LAS VEGAS, Nev. (FOX5) -This weekend teams from across the Valley and around the world will meet on the field of battle to put their robots to the test.

The teams are made up completely of high school students, with the help of some very special mentors sent to them from UNLV. FOX5 caught up with one team to learn more about the competition, and the bonds formed while building robots and futures.

“I never thought of…this is really great actually.”

“We didn’t have space to put in anywhere else and were thinking of putting it on the side, but…”

It’s a busy afternoon at Desert Oasis High School, as students put the final touches on their very own robot.

“It is the final days leading up to the Las Vegas Regional, we’re competing this weekend, and there’s going to be 45 teams, most of which are from Nevada, and we have teams coming from Arizona, California, Utah, as well as the Netherlands, Australia, Taipei…”

Teams and the robots will face off at the Thomas and Mack on Friday and Saturday hoping to win a spot in the world championships in Houston, but it won’t be easy.

“This is called a note, and they have to pick these up, either off the floor or from the side of the field and most of them have some sort of intake mechanism and shoot these into a variety of different goals,” explains Brenden O’Toole, a professor of mechanical engineering at UNLV. “That’s a pretty challenging task to be able to pick these up with some sort of mechanism and toss those and put them in specific places.”

But they’re not facing their challenges alone – in many cases, a UNLV student is with them lending support and guidance as a mentor.

“I think mentors are kind of, they’re kind of the lifeblood of programs, essentially a lot of programs they either begin or they end because a mentor comes in, or a mentor leaves.”

Graduate student Jonathan Lazatin is one of the mentors. Lazatin has a background in both engineering and teaching, making him a perfect fit for the program.

“I never did it as a student, once I found the program it was kind of instant like, this is what I want to be doing because it is engineering, it is working with students, it is also very competitive, and those are all things that I enjoy, Lazatin tells us.

He’s part of a push to get more mentors for more robotics teams.

“Part of trying to improve sustainability within the program is to train UNLV students to kind of act as a support mechanism for teachers who might not have a background, or experience in robotics to ensure all of the programs continue to run and have all the resources they need.”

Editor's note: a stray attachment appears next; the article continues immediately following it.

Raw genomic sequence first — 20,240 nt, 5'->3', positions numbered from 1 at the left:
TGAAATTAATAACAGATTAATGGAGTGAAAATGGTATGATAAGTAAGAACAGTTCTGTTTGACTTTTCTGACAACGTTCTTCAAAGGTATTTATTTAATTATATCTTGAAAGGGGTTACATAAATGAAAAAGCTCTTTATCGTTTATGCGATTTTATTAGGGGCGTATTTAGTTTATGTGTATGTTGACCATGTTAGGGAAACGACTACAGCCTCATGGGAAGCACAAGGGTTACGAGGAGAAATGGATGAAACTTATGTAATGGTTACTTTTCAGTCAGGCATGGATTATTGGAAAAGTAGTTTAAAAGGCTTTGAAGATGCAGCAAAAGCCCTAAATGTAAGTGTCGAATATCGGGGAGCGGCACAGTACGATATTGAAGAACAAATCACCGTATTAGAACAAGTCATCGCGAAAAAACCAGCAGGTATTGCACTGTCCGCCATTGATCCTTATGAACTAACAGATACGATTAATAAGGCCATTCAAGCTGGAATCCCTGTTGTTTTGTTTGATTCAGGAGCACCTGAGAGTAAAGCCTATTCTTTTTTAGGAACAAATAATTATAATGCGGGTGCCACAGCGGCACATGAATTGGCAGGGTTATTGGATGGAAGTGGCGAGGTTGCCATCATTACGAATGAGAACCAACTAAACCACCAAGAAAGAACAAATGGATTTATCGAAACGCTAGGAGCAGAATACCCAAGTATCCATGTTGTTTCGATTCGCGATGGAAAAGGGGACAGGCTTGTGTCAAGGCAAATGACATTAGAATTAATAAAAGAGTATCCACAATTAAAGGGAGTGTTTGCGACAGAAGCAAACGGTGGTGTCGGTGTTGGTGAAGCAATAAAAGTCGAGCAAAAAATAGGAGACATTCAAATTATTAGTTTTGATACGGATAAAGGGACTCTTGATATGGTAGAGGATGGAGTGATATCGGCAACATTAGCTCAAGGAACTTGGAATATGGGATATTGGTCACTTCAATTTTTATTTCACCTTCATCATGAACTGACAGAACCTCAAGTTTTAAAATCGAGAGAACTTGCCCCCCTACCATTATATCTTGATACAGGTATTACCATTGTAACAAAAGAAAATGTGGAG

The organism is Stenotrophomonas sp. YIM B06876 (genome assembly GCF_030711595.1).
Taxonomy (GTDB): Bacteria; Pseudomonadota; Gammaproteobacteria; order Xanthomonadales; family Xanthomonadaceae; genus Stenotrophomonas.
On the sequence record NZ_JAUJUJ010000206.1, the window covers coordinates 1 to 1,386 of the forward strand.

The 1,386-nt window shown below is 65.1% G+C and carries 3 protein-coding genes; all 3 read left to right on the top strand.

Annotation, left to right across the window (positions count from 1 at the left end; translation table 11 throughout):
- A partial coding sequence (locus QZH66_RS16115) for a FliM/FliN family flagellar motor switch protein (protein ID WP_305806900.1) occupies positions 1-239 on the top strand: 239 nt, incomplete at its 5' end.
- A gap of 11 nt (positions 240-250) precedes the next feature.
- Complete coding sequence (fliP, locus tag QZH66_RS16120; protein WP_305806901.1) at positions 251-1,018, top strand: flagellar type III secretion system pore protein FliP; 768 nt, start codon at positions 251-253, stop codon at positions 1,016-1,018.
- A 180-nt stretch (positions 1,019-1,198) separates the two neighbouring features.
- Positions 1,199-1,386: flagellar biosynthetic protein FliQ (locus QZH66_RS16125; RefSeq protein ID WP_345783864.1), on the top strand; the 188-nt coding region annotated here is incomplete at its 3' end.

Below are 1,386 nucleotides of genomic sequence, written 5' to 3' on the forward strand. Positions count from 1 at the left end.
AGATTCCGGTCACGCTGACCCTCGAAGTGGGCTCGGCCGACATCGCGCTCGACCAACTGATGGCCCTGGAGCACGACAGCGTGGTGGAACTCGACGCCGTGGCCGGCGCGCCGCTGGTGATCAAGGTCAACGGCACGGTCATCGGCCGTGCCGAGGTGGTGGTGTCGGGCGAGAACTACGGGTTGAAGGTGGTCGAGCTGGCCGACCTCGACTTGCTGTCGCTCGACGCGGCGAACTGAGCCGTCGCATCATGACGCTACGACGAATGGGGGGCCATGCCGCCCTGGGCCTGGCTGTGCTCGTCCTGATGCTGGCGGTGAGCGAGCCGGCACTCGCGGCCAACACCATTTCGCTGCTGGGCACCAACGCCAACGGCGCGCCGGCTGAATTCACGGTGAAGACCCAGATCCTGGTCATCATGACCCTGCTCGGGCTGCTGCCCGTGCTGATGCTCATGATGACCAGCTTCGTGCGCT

John Fabella was introduced to engineering through a similar program – now he’s a mentor.

“I was actually part of an FRC team back in Maui, Hawaii. I was in Booth 2443 when I was in that robotics program…one of the reasons I wanted to become an engineer, just in the engineering field in general, is because of that program,” he says.

“When I learned that UNLV has this process, and giving back to the community where you can learn more about yourself and also give back to the community, it was a done deal.”

First Robotic Competitions are designed to promote STEM disciplines and career paths, but mentors say they learn more than just science.

“But, they also learn a lot about teamwork, you know, it takes a lot of people to have a successful team, any team. So they do learn a lot about how to work together, how to find support in a community, ” says O’Toole. “And so they learn a lot about robots, but they’re also learning a lot of good professional development skills too.”

In addition, they learn a lot about what FRC calls “coopertition.”

“Where we’re working together, but it’s also a competition, and that’s exactly how I would describe it. It’s super, super fun, also a little stressful, but I wind up having just the most amazing time with my friends,” shares Ryan Kirsch, a member of Desert Oasis’s robotics time. “The thing we’re most close to is a sports team. I mean, we’re a robotics team, it’s competing, it’s not just learning, it’s learning and applying those skills in a real-world situation.”

The students are eager to learn and create — and their mentors are equally enthusiastic.

“I love it! It’s exhausting, I mean, every weekend we come back from a competition and I’m just like drained, but it is…a very unique experience to be able to do this, and to be able to do it multiple times a year, I’m really fortunate to be able to do this,” says Lazatin.

There are currently 21 robotics teams in Clark and Lincoln County. The UNLV’s robotic mentorship program has provided support to all of them in some way.

The program is funded in part by a grant from the Governor’s Office of Science, Innovation & Technology. It covers the mentor’s pay and some of the equipment used to fabricate parts for the robots.


Leave a Reply

Your email address will not be published. Required fields are marked *